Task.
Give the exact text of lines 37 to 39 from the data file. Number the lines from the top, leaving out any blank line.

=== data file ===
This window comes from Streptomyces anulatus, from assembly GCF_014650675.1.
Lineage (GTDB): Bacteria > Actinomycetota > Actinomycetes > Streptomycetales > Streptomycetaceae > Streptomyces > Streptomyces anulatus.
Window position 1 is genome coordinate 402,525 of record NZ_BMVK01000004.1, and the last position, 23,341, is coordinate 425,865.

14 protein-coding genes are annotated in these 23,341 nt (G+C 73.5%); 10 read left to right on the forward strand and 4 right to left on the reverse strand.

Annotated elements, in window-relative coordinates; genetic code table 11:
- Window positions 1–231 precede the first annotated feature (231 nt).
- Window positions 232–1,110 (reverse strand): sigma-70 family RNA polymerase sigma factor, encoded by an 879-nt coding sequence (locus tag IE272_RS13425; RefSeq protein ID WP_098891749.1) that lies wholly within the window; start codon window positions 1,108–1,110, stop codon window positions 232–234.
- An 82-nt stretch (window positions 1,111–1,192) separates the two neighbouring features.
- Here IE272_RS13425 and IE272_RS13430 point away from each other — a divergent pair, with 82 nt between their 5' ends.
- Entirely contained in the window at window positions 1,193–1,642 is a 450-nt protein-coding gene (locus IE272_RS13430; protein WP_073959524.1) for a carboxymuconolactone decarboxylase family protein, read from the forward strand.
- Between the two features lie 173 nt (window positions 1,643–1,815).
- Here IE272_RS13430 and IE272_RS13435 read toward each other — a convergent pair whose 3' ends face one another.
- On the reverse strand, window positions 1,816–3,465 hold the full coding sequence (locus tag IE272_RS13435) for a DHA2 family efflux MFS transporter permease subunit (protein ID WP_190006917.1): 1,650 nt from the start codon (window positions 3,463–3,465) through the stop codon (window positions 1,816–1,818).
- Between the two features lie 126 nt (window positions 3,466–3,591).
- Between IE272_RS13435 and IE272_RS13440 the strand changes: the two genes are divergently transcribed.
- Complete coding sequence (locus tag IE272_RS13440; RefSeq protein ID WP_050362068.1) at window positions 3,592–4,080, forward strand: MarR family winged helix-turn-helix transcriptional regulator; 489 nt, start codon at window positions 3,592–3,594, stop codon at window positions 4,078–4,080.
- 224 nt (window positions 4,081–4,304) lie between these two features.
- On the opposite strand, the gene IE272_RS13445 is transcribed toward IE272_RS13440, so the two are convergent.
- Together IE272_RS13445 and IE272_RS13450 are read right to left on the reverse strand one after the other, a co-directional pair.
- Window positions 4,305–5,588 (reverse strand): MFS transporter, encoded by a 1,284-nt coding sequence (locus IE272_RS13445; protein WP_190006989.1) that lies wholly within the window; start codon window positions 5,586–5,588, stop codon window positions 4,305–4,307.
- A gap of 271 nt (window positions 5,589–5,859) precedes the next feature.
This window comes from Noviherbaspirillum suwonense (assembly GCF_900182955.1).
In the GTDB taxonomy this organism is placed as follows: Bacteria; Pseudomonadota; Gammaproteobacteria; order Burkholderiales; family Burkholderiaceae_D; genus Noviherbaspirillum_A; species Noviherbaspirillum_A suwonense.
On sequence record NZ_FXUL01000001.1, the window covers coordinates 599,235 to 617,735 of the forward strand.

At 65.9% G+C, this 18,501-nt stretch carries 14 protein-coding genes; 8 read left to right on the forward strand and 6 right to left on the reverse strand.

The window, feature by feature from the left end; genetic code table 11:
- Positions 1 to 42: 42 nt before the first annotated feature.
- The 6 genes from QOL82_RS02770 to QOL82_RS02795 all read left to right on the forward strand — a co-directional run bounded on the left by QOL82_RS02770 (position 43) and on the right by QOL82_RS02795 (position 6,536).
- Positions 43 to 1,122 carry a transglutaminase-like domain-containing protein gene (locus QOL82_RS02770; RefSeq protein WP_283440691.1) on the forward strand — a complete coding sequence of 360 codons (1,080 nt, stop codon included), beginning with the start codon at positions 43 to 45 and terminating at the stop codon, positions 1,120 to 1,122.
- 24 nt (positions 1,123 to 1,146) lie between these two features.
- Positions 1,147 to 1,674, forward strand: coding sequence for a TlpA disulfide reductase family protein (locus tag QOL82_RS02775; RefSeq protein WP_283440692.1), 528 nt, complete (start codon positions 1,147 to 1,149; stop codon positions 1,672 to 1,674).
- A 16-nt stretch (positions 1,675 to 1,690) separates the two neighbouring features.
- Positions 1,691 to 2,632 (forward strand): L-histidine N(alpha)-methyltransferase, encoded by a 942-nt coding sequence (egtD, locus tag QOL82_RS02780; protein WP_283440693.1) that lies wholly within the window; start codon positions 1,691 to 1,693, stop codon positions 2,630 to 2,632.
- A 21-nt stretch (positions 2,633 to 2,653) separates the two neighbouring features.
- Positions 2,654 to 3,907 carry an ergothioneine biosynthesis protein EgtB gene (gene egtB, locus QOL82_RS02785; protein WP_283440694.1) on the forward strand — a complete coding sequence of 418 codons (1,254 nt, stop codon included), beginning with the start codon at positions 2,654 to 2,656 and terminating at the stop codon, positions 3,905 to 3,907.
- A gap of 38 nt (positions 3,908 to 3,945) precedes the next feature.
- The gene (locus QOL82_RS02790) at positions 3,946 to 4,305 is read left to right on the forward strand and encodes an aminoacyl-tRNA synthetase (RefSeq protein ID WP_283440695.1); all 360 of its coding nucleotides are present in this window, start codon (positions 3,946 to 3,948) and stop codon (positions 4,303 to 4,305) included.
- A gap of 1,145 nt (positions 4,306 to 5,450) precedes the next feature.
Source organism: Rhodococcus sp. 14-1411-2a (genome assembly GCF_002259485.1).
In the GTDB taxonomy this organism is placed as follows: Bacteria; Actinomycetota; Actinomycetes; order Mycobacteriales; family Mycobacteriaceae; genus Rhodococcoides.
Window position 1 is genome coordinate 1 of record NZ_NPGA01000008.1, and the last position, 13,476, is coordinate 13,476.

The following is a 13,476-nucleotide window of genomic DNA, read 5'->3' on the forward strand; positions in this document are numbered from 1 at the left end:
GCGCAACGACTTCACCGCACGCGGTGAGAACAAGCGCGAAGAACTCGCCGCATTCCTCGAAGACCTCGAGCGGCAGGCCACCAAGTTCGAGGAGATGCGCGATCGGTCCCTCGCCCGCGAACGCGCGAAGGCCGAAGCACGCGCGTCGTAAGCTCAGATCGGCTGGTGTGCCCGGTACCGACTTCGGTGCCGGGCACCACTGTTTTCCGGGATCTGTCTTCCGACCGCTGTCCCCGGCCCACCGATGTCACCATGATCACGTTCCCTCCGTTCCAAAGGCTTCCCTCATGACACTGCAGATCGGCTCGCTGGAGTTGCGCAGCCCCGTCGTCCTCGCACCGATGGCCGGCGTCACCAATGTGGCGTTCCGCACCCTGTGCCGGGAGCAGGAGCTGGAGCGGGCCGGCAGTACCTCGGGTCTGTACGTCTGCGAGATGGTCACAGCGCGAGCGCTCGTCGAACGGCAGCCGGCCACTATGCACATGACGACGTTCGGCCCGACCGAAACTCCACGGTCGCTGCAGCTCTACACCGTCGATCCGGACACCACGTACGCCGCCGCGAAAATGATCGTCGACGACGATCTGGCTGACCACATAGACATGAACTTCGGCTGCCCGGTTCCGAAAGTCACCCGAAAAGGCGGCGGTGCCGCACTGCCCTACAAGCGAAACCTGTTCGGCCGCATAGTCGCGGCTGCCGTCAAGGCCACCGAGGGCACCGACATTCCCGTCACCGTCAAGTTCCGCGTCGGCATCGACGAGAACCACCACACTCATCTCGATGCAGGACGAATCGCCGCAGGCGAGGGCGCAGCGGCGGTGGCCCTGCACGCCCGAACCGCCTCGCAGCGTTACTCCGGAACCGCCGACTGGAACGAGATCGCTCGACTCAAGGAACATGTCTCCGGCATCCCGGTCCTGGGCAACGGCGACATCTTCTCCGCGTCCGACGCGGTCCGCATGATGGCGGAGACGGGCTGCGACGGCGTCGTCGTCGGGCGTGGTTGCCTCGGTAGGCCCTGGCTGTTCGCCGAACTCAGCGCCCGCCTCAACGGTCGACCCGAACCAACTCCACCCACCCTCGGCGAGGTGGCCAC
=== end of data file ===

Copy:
- The gene (locus QOL82_RS02790) at positions 3,946 to 4,305 is read left to right on the forward strand and encodes an aminoacyl-tRNA synthetase (RefSeq protein ID WP_283440695.1); all 360 of its coding nucleotides are present in this window, start codon (positions 3,946 to 3,948) and stop codon (positions 4,303 to 4,305) included.
- A gap of 1,145 nt (positions 4,306 to 5,450) precedes the next feature.
Source organism: Rhodococcus sp. 14-1411-2a (genome assembly GCF_002259485.1).